Day 2

I remember wondering in those first days and weeks after we lost Everlee if I would ever make it through a day without crying ever again. I don’t remember when it happened, I’m sure it wasn’t a particularly momentous day. But it happened none the less. I still cry more days than I don’t. I usually cry quietly to myself in the darkness of night now. But, usually, I can muster the strength to make it through the daylight hours without letting my heart leak onto my face. I have always hated showing any outward sign of weakness. That part of me soldiers on. Funny, when you consider how I’ve chosen to make some of my most personal and vulnerable thoughts so public here.

These last three days, I have had reminiscent feelings of those first few weeks. The anxiety has returned tenfold. If you’re having a bad day today, consider this: I threw up in the shower this morning. Note to self: don’t eat breakfast for the next few days, and hope that this wave of intensity passes. A little perspective. And as I picked up my coffee at Starbucks and headed onto the onramp to the highway toward my office for the second time this week it started. The tightness in my chest, that hot burning feeling at the back of my eye balls, the topsy-turvy feeling in my tummy, the dryness in my throat. And then came the tears.

And I wondered aloud (as I often do have very meaningful discussion with myself out loud when driving alone) “will I ever be able to drive to work without bursting into tears? Will I ever make it through a day at work without having to go lock myself in the bathroom to cry?”. As a wise man once taught me (thank you for *everything* but especially this Mr. Duffenais) Tomorrow is a better day. Hopefully some day in the not so distant future, on some not particularly momentous day, I’ll make into work dry-eyed. And hopefully some day soon people won’t pass my open office door and wonder if they should pop their head in to say hello. And hopefully some day soon I won’t have to work myself up for 45 minutes to be able to walk to the cafeteria to get a yogurt for my break. And hopefully someday soon I won’t have to think about all of these things so intently.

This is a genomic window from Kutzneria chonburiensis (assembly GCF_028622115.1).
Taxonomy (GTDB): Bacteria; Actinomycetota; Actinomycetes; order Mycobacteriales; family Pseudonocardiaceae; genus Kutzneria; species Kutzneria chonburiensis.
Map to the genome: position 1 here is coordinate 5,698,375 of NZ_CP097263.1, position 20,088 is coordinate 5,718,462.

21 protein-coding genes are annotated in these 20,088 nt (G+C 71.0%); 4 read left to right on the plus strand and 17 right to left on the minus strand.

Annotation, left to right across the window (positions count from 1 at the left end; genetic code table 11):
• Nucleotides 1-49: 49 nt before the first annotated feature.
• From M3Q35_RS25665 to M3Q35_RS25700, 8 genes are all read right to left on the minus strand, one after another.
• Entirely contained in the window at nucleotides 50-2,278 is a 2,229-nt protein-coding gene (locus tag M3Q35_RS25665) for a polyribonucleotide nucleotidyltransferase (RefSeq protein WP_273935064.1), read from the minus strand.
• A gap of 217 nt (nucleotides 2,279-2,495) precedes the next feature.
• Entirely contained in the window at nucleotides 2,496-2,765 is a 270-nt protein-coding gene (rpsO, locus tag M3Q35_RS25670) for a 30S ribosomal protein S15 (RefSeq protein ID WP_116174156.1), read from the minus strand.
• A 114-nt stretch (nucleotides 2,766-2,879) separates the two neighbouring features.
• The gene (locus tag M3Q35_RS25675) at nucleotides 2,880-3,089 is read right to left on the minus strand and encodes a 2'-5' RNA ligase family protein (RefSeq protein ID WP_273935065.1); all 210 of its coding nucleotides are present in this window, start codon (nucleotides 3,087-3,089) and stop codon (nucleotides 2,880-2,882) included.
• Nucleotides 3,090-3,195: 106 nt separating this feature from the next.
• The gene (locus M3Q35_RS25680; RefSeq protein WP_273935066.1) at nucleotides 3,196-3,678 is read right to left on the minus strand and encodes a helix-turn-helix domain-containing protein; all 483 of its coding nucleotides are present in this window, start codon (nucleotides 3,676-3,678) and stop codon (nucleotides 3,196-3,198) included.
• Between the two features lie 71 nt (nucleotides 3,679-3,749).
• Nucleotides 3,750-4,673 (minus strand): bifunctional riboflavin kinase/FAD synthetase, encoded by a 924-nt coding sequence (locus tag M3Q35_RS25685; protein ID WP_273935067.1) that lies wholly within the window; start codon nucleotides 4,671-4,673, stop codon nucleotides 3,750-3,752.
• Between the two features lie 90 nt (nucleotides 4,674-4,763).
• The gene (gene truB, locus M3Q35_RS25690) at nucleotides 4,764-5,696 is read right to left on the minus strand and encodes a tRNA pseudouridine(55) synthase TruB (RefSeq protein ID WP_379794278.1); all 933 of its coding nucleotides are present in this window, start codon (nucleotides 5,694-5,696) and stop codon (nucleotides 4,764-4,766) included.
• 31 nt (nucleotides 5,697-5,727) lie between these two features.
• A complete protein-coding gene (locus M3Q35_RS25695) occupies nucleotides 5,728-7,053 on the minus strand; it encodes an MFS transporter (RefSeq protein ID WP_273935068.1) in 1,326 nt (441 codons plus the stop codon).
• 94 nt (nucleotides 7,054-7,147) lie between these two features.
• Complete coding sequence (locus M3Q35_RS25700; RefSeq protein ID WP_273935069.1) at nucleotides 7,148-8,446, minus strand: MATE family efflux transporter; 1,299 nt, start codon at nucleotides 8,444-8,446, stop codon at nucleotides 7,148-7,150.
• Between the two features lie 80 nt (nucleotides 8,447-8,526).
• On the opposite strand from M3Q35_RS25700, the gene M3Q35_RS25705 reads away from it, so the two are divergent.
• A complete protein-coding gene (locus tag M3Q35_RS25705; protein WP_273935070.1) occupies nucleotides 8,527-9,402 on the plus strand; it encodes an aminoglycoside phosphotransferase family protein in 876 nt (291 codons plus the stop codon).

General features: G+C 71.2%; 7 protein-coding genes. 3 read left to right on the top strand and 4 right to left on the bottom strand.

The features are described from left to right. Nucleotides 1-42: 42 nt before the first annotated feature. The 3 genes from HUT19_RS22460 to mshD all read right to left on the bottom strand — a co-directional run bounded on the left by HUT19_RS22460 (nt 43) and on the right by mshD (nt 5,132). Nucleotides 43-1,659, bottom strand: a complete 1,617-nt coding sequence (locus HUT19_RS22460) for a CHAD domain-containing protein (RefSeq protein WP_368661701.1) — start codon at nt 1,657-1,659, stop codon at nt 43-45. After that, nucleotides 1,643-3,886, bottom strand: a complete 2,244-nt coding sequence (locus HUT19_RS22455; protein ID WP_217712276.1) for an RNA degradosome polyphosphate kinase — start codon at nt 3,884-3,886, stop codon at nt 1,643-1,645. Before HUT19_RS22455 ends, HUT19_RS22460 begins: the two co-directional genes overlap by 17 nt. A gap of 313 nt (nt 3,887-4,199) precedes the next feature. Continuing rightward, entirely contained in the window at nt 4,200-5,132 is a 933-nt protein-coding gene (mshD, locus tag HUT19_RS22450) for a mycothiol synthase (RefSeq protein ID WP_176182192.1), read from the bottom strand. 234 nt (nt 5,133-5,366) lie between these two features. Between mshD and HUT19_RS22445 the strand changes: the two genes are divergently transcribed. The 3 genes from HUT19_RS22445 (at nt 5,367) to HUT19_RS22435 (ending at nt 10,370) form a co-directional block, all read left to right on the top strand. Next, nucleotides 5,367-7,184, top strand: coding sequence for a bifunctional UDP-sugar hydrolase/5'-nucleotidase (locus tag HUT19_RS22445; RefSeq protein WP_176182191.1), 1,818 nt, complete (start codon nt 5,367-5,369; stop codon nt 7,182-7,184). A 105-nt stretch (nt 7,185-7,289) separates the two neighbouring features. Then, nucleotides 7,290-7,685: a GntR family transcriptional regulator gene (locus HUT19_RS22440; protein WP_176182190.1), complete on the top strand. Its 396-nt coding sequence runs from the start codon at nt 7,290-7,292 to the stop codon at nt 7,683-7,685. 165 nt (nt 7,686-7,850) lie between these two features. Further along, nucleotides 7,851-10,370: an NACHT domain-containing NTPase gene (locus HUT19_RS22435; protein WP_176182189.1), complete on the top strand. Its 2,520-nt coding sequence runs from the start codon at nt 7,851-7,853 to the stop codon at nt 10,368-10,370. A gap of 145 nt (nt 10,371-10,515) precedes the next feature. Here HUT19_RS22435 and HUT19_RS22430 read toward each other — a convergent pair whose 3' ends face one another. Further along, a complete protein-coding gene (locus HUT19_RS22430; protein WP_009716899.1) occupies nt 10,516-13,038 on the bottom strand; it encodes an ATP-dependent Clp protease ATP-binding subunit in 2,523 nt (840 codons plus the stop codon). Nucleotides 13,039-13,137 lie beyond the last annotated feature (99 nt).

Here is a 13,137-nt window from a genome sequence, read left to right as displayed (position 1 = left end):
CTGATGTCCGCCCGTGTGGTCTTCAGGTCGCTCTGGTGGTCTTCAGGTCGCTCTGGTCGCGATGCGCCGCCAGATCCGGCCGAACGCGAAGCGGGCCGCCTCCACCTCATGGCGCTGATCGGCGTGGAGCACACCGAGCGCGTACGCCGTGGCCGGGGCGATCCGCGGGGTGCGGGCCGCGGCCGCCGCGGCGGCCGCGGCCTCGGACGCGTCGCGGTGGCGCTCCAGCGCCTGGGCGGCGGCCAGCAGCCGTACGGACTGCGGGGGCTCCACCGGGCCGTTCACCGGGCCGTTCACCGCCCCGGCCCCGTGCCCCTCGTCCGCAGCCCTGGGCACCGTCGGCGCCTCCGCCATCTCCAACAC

This grief thing is never ending. Time diminishes the intensity of it, or maybe, time diminishes the frequency of intense periods. Because when the waves crest, the intensity of the anger, resentment, guilt, and sadness is raw and painful like that of the first weeks after it happened. Acute, deep, and fierce.

There are times when, out of the blue, the tears well up and my face turns hot. Maybe there was a trigger – a new baby born, seeing a Facebook post about how someone else is pregnant and not me, or catching the faint smell of new furniture still wafting from her closed bedroom door. Maybe it was nothing at all, Just sudden, inundating sadness. But it’s always there. Picking at my soul. Always on the periphery of my mind. Always something missing. That is how the rest of my life will be. I believe someday the grief won’t be as intense. But it will be always present in my life. It’s my new normal.

Tick Tock.